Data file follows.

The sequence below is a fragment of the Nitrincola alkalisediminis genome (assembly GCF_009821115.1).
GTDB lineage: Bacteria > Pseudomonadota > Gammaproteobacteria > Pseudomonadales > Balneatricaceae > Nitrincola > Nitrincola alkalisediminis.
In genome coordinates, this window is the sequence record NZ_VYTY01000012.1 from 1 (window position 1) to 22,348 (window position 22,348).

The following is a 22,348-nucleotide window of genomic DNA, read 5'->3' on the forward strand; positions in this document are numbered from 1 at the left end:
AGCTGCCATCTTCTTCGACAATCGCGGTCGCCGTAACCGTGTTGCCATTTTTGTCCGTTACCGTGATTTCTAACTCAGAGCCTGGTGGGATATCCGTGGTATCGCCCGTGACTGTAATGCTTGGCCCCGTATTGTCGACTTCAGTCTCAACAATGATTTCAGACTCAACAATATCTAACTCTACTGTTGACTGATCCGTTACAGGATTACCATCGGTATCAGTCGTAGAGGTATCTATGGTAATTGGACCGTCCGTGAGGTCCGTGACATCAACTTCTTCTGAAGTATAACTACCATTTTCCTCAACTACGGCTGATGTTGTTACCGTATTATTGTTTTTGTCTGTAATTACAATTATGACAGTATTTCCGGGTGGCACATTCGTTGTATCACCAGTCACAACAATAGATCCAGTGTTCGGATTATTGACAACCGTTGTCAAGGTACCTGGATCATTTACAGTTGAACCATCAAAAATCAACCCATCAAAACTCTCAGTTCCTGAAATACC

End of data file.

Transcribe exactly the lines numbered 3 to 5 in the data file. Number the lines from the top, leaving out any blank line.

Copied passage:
In genome coordinates, this window is the sequence record NZ_VYTY01000012.1 from 1 (window position 1) to 22,348 (window position 22,348).

The following is a 22,348-nucleotide window of genomic DNA, read 5'->3' on the forward strand; positions in this document are numbered from 1 at the left end:
AGCTGCCATCTTCTTCGACAATCGCGGTCGCCGTAACCGTGTTGCCATTTTTGTCCGTTACCGTGATTTCTAACTCAGAGCCTGGTGGGATATCCGTGGTATCGCCCGTGACTGTAATGCTTGGCCCCGTATTGTCGACTTCAGTCTCAACAATGATTTCAGACTCAACAATATCTAACTCTACTGTTGACTGATCCGTTACAGGATTACCATCGGTATCAGTCGTAGAGGTATCTATGGTAATTGGACCGTCCGTGAGGTCCGTGACATCAACTTCTTCTGAAGTATAACTACCATTTTCCTCAACTACGGCTGATGTTGTTACCGTATTATTGTTTTTGTCTGTAATTACAATTATGACAGTATTTCCGGGTGGCACATTCGTTGTATCACCAGTCACAACAATAGATCCAGTGTTCGGATTATTGACAACCGTTGTCAAGGTACCTGGATCATTTACAGTTGAACCATCAAAAATCAACCCATCAAAACTCTCAGTTCCTGAAATACC